“While investing your time in a 3-hour broth is almost always certainly worth it, when I’m time poor, my need for a steaming bowl of ramen doesn’t dissipate. As with all bowls of broth, a bowl of ramen is only as good as the base stock it’s made with. Most supermarkets have great ones and I find that the broths that come in bags, in the fridge section, will have more body and substance than stock cubes. If you can find bone broth, even better, as this will be packed with the collagen and fats that we need to make a good bowl of ramen in limited time. You can also order decent bone broths online. ”
Heat 1 tablespoon of the neutral oil in a pan over a medium-high heat. Add the garlic and ginger and stir fry for 30 seconds, until fragrant. Add the chicken bone broth and stir to combine. Bring the stock to a gentle simmer and add the miso paste, oat milk, light soy sauce, mirin and pepper. Stir with a whisk or fork until the miso paste dissolves (you can use a stick blender to speed up the process – just be careful of hot stock splattering). Leave to gently simmer over a low heat.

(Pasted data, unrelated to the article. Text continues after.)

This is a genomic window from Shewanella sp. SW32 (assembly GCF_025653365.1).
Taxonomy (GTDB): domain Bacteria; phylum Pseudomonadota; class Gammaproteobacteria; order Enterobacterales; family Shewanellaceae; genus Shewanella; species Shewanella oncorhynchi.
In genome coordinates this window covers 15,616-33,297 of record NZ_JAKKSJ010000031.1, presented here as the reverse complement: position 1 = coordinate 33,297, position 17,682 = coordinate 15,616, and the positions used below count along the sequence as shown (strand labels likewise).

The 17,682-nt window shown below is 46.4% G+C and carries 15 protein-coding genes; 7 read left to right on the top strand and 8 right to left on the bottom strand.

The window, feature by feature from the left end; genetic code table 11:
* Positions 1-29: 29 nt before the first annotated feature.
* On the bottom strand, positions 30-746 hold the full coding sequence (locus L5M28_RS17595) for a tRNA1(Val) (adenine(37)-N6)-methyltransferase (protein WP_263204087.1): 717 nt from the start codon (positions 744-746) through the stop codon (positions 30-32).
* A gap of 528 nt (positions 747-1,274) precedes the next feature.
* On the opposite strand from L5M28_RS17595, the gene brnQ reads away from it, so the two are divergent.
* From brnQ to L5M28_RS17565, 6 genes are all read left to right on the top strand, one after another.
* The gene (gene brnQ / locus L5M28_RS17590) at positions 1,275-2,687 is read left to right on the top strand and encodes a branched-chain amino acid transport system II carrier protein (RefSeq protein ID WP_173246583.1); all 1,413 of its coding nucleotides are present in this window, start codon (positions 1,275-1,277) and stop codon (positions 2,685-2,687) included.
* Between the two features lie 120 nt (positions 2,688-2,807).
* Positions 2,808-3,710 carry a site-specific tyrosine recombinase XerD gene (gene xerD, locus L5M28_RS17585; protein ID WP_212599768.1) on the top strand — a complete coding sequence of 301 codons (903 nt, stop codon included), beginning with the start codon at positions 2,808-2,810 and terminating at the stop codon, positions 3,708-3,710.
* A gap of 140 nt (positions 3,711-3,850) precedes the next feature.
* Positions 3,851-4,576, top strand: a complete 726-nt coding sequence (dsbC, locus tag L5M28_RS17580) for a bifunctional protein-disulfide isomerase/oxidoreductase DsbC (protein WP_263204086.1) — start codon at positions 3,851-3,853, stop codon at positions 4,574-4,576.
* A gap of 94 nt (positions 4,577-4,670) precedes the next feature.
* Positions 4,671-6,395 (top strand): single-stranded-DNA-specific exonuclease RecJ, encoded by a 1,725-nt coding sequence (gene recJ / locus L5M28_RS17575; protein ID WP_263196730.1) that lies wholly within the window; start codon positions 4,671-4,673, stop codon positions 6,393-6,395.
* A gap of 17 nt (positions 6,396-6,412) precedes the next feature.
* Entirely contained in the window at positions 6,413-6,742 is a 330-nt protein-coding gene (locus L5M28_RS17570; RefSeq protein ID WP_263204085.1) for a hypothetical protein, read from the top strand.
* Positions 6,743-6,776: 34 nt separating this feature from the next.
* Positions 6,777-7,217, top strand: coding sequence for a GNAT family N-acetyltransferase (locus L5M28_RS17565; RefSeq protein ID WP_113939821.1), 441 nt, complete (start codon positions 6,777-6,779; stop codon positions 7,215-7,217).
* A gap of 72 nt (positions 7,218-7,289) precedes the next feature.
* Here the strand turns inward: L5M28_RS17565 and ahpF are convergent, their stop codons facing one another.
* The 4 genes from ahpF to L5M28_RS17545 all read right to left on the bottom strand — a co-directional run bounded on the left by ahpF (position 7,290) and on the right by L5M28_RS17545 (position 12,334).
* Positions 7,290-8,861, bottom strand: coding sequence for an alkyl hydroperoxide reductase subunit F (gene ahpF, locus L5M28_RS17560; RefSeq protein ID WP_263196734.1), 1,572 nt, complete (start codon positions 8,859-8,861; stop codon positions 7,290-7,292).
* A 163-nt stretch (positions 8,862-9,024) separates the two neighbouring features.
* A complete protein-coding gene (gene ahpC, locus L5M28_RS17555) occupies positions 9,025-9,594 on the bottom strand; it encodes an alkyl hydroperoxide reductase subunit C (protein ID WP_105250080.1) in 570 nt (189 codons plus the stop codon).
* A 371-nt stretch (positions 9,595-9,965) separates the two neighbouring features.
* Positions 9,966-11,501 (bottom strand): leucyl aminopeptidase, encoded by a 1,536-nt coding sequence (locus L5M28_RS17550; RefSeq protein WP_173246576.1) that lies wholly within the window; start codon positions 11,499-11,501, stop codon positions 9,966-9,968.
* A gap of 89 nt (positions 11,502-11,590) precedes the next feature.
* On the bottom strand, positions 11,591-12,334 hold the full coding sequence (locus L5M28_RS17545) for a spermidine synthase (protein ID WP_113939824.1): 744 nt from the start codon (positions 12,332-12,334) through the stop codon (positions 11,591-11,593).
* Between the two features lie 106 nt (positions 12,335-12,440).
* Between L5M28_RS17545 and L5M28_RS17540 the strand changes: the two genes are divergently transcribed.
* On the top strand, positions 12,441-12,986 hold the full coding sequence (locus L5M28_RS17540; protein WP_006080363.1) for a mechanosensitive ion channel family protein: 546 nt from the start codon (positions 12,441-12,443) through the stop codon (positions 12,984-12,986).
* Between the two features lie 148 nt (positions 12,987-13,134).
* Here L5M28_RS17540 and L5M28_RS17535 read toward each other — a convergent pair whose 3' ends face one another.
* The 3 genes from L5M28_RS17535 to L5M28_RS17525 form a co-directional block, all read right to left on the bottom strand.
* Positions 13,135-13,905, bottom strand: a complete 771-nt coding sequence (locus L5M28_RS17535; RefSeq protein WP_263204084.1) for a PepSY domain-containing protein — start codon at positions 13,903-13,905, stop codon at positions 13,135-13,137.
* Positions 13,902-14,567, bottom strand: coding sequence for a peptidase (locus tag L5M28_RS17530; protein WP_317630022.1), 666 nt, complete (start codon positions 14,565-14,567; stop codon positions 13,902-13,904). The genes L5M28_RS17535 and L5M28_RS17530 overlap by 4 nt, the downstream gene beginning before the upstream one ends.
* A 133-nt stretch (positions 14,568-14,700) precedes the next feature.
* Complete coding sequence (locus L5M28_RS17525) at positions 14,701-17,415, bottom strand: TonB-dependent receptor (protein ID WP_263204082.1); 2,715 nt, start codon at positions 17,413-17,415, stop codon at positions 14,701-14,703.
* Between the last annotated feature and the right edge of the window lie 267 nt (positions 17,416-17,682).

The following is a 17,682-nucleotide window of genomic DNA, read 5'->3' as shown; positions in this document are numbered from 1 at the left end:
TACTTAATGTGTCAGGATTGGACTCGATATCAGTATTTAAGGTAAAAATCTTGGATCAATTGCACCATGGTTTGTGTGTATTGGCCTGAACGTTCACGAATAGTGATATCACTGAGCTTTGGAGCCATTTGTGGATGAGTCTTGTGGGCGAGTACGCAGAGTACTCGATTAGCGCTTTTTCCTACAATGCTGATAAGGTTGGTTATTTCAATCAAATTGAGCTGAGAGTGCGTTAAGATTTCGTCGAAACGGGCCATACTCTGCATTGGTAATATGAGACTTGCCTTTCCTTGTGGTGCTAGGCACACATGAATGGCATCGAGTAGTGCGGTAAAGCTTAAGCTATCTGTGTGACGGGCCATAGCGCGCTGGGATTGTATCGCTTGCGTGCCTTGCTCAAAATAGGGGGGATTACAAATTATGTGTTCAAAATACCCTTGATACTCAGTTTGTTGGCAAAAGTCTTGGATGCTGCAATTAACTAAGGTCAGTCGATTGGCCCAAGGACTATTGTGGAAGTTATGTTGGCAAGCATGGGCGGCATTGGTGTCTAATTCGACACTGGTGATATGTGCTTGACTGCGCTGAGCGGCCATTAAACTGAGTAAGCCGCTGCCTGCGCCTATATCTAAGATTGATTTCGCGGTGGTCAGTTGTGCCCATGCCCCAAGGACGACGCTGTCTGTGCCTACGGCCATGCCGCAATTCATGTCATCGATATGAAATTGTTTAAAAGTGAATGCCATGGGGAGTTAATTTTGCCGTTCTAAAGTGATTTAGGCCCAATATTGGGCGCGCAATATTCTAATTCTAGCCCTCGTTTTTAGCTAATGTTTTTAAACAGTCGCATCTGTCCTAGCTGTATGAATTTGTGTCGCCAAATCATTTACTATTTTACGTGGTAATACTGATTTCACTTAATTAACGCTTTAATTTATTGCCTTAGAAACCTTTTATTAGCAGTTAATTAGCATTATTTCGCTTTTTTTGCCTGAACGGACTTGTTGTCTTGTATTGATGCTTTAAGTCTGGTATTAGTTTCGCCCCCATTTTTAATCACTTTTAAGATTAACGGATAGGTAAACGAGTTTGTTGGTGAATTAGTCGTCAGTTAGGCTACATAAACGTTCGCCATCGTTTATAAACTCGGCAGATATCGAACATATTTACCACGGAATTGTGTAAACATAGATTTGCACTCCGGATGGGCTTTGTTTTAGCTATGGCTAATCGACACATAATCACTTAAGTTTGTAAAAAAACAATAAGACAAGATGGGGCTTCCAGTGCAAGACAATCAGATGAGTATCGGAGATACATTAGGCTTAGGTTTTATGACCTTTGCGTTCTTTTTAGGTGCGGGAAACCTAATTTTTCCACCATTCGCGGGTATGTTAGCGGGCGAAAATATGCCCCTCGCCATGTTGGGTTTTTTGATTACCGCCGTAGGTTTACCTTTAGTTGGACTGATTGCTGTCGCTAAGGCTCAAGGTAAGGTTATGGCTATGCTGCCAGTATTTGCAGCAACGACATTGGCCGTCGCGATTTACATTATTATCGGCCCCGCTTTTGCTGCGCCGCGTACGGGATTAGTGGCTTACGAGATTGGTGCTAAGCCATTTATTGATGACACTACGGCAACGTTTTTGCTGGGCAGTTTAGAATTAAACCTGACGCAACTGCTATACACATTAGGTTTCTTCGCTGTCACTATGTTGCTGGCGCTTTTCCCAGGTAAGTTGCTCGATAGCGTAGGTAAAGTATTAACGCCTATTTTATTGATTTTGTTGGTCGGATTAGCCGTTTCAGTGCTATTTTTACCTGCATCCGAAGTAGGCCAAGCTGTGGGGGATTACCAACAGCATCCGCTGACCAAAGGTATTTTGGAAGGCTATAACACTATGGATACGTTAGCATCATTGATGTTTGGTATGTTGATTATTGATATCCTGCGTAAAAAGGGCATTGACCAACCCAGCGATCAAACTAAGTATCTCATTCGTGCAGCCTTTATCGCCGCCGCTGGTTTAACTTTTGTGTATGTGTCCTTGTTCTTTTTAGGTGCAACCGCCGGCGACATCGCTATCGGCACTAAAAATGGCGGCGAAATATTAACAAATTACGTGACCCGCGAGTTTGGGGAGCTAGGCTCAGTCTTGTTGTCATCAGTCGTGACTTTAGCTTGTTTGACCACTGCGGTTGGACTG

Bring a large saucepan of water to the boil, ready to cook the noodles.
Meanwhile, heat the remaining 1 tablespoon of neutral oil in a non-stick, heavy-based frying pan (skillet) over a high heat. Add the pork mince and fry for 3–4 minutes until browned and crispy on all sides. Add the soy bean sauce and dark soy sauce, with a splash of noodle cooking water. Mix well with the pork and leave over a low heat.
Drop the egg into the boiling water. Set a timer for 6 minutes 45 seconds. After 2 minutes or so, add the ramen noodles and cook for the time stated on the packet. With 1 minute remaining on the clock, add the bean sprouts.
Strain and divide the noodles and bean sprouts between two bowls. Pluck out the egg and allow to cool slightly before peeling and halving.
Pour the hot broth over the noodles in each bowl and top with the pork mixture, half an egg, the leek, nori and furikake.